A View From The Handbasket

Thursday, March 09, 2006
Dubai calculates the cost
Posted by neros_fiddle at 2:42 PM
Right now, we're just hearing the story that DP World is giving up its newly-purchased American port operations. It's a bit surprising, but not a totally unforseeable end to this tempest.

I've got what might be a somewhat unique perspective on Dubai and the UAE for the typical American. I don't want to go into a lot of detail, but suffice it to say that I was in the same building (probably no more than a hundred feet away) as the current ruler of Dubai on the morning of September 11, 2001.

Those who want to make the UAE out to be grim-faced Islamic extremists in the mold of Saudi Arabia or the Taliban are simply misinformed. The UAE, and Dubai in particular, is actually quite cosmopolitan and West-friendly (if startlingly inequitable and indulgent). While I can find plenty to criticize about the sheikhs that run the place, calling them terrorists doesn't wash.

What they're interested in, boringly enough, is wealth. They realize that their oil money isn't going to last forever, and for some time now have been diversifying into many other industries -- port operation being one of the biggest. In that way, they're no more (or less) dangerous than, say, Halliburton.

None of this is an attempt to say that I'd trust the UAE with the life of my cats or anything like that. The whole idea of putting US ports under the management of a foreign country (as opposed to a foreign company) is (at the very least) questionable. Companies owned by the governments of China and Singapore run US ports, and I'm not sure that's such a good thing, either. All I'm saying is that the UAE operating US ports isn't necessarily any worse than, say, China operating US ports (which they do).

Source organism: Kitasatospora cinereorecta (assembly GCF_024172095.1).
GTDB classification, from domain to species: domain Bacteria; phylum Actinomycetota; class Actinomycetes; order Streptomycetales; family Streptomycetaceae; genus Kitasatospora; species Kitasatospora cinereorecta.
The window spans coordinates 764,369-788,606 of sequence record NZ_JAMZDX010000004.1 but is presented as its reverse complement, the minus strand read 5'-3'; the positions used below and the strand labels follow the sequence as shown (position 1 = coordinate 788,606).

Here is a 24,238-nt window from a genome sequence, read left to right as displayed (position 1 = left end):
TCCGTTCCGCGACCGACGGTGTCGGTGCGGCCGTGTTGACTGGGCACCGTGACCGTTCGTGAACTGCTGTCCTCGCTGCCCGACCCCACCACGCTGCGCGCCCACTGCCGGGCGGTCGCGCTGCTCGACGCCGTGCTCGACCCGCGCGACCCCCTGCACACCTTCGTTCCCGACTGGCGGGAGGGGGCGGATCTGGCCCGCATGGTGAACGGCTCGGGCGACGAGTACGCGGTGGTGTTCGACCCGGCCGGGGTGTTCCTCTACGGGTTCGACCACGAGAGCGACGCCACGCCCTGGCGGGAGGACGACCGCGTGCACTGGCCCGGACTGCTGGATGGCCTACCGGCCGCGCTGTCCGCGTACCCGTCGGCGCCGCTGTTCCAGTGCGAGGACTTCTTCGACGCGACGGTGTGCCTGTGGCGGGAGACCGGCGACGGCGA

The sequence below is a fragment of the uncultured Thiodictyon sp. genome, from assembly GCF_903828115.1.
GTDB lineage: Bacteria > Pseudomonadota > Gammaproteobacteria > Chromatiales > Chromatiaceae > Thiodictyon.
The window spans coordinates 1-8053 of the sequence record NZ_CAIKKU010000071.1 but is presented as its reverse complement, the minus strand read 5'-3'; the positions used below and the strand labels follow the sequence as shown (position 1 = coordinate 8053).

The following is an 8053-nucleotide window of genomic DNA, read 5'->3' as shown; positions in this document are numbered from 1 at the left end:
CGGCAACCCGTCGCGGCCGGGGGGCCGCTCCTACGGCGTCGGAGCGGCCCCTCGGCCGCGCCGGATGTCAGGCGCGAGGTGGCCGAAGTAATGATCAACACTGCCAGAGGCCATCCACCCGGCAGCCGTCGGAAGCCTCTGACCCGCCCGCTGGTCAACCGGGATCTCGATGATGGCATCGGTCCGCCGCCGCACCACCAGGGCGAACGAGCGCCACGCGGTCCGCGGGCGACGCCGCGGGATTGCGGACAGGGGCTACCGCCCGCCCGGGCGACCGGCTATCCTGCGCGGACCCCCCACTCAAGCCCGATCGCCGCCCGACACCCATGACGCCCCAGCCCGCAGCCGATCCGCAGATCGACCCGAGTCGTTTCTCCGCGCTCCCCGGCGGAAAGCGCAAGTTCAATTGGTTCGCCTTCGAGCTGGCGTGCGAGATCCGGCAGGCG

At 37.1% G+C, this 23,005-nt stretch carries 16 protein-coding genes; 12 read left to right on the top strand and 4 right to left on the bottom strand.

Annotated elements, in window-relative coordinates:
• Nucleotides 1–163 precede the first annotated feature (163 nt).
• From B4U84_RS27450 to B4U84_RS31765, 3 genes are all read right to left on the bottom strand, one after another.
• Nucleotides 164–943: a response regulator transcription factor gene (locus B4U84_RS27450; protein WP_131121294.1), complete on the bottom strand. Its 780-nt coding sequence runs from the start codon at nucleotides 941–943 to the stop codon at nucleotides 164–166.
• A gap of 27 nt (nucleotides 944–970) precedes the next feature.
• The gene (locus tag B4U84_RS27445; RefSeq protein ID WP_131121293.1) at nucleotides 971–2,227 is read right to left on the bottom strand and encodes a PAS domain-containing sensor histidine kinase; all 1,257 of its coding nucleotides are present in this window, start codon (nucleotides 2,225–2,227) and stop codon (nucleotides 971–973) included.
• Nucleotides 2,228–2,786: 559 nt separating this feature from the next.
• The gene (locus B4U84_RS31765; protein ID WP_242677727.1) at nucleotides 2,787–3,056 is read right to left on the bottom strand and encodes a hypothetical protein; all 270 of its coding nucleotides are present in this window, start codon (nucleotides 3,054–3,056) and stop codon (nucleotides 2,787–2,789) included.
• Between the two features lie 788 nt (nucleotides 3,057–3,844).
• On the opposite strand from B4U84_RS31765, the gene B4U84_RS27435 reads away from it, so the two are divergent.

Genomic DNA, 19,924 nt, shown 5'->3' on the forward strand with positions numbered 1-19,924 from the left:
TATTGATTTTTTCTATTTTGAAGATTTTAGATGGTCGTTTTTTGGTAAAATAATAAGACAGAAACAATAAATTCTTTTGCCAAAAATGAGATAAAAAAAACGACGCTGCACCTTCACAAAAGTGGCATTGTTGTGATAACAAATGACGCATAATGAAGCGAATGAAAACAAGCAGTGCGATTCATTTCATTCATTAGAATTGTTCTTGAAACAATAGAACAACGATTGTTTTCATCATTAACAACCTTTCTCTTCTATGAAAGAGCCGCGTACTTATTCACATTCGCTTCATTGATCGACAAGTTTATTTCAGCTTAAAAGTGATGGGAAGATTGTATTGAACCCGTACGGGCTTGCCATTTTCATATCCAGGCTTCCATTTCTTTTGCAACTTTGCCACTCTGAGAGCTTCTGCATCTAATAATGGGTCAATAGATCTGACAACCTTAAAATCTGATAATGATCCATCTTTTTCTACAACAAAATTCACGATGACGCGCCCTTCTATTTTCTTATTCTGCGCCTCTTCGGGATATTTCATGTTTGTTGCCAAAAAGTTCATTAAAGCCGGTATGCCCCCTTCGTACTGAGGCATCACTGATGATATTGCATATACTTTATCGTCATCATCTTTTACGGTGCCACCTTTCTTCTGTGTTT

Which is to say the port security flap really wasn't about port security (though port security is certainly an issue Bush is vulnerable on), it was more about (as Ron notes in a comment below) Bush getting bitten by the climate of fear he's created. Even though I'm dubious of the threat to national security, it's nevertheless poetically satisfying to see one of his crony deals get derailed (or at least diverted -- I wonder if Halliburton has a ports division?) by the very anti-Islam hysteria he furthered when he encouraged us to think bin Laden and Saddam were the same person, and Saddam's Iraq was the hub of Islamic terror. Live by Willie Horton, die by Willie Horton.

In the end, Dubai ran the numbers and figured that this mess would cost them more in the long run than it would gain them. I'm sure the sheikhs were very uncomfortable having their past associations with the Taliban being front-page material in the newspapers of their prospective business partners. It was, like most everything having to do with Dubai, down to dollars and cents.

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